EU Mulls Hostile-Takeover Defenses

European Commission may expand companies' ability to ward off takeovers.

The European Union may consider expanding options available to companies to block hostile takeovers as part of a review of legislation on corporate acquisitions.

The European Commission in Brussels is examining whether firms have too little power to use defensive measures such as share-transfer restrictions or multiple voting rights to prevent a hostile takeover, according to a letter from the regulator obtained by Bloomberg News.

EU regulators have struggled to clarify how far companies can go under existing law to protect themselves against unwanted takeovers. Hermes International SCA, the maker of Birkin bags, won a waiver of French market rules to shield itself against a possible bid from LVMH Moet Hennessy Louis Vuitton SA earlier this year.

The commission will examine “control structures and barriers to takeovers,” according to the letter, sent to law firms and trade associations earlier this month. It will also examine how EU rules on issues such as treatment of minority shareholders during an acquisition compare with those in other regions.

The review is being carried out to satisfy a requirement that it assess how well a 2004 law on takeover bids is working. Under the legislation, the commission has until this year to assess the rules and propose revisions, “if necessary,” the letter says.


 
Capital Markets
The commission’s review will determine how existing EU law has achieved its aims of promoting “the integration of European capital markets,” the commission said. This should be achieved through “efficient takeover mechanisms and strong rights for shareholders,” it said.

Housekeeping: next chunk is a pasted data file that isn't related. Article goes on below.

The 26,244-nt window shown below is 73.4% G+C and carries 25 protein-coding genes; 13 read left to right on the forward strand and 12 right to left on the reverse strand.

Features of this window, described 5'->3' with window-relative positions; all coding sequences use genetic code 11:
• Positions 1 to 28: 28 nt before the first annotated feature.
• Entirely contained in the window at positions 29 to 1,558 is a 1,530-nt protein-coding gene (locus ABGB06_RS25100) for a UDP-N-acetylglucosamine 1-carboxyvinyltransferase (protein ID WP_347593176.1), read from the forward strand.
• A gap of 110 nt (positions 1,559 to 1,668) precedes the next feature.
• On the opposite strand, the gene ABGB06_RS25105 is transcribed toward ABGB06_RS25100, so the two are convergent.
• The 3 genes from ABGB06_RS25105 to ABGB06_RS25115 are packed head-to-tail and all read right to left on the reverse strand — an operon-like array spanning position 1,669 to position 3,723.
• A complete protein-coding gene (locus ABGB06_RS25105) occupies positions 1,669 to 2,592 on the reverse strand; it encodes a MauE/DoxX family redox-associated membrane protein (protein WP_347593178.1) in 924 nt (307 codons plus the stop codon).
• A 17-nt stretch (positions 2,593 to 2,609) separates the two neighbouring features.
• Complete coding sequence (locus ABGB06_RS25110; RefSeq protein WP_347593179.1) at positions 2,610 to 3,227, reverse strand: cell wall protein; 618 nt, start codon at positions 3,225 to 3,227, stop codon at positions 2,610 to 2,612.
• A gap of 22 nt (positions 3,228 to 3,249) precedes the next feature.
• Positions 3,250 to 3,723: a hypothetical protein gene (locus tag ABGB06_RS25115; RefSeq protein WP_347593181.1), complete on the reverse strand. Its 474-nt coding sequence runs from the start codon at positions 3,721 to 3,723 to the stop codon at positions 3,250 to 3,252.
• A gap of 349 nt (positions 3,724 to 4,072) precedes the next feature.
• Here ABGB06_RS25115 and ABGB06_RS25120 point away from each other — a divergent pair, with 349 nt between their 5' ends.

The study is part of an early fact-finding process, Olivier Bailly, a spokesman for the European Commission, said in an e-mail. The results will be available by the end of this year, he said.

The commission will examine its options during 2012 on “what needs to be done, if anything at all,” Bailly said.

“The most sensitive issue is obviously to what extent listed companies should be able to defend themselves against takeovers,” Jaap Winter, a partner at law firm De Brauw Blackstone Westbroek, said in a telephone interview.


 
Cross-Border Takeovers
EU nations “weren’t willing to facilitate cross-border takeovers in 2004, I don’t see any indication they’ve become more willing to do so,” said Winter, who was formerly chairman of a group of company law experts set up by the commission. “The current populist sentiments about the European Union make it unlikely that at this stage governments would opt to weaken takeover defenses.”

The U.K. Takeover Panel earlier this year proposed changes to its merger rules including a 28-day window for potential buyers to “put up or shut up” by giving their firm intention to bid.

Last year’s takeover of Cadbury Plc by Kraft Foods Inc. has been criticized by Vince Cable, the U.K.’s business secretary, who said in June that there were “too many company takeovers which reduce or destroy value and are driven by the fat fees earned by the lawyers and banks who facilitate them.” Kraft was also criticized by U.K. authorities for misstating plans to keep a plant open as part of its acquisition of Cadbury.

The commission should examine how widely voluntary rules limiting defenses in the current legislation have been applied, Winter said.

The measures include allowing a buyer who has accumulated 75 percent of a firm’s share capital to break through takeover defenses and a requirement for a target company’s board to be neutral in the face of a takeover bid unless it has been authorized to block it by shareholders.



Bloomberg News

 

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